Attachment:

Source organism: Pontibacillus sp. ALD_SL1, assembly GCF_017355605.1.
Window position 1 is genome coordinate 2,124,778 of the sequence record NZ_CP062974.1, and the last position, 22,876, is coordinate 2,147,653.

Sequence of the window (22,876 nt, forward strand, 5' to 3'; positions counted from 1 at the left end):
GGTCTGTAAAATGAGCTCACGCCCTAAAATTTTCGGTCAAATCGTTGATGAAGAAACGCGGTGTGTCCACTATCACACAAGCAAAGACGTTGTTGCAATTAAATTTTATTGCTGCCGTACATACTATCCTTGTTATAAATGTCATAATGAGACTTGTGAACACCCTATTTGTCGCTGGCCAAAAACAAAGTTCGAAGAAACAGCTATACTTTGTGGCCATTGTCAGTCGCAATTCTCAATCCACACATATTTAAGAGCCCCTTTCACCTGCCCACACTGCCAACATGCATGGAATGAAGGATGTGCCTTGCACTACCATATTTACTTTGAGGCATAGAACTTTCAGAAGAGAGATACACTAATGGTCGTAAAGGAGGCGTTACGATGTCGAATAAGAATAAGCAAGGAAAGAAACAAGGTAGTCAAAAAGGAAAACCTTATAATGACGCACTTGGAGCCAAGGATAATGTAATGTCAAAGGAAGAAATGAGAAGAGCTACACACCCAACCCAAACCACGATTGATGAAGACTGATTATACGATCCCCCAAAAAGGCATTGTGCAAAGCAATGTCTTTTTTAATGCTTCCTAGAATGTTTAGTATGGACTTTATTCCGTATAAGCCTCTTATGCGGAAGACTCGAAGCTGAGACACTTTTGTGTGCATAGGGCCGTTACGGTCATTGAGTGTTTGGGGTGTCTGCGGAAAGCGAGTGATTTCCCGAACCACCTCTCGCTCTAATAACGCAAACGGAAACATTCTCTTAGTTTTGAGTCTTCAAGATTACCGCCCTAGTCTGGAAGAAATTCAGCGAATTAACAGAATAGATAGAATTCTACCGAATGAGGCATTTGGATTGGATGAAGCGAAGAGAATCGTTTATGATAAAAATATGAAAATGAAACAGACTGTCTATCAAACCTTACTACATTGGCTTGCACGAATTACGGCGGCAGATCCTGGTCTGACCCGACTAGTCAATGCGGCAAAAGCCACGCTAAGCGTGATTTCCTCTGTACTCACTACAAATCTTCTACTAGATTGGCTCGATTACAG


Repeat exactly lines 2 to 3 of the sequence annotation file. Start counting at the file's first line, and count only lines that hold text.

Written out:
Window position 1 is genome coordinate 2,124,778 of the sequence record NZ_CP062974.1, and the last position, 22,876, is coordinate 2,147,653.

Sequence of the window (22,876 nt, forward strand, 5' to 3'; positions counted from 1 at the left end):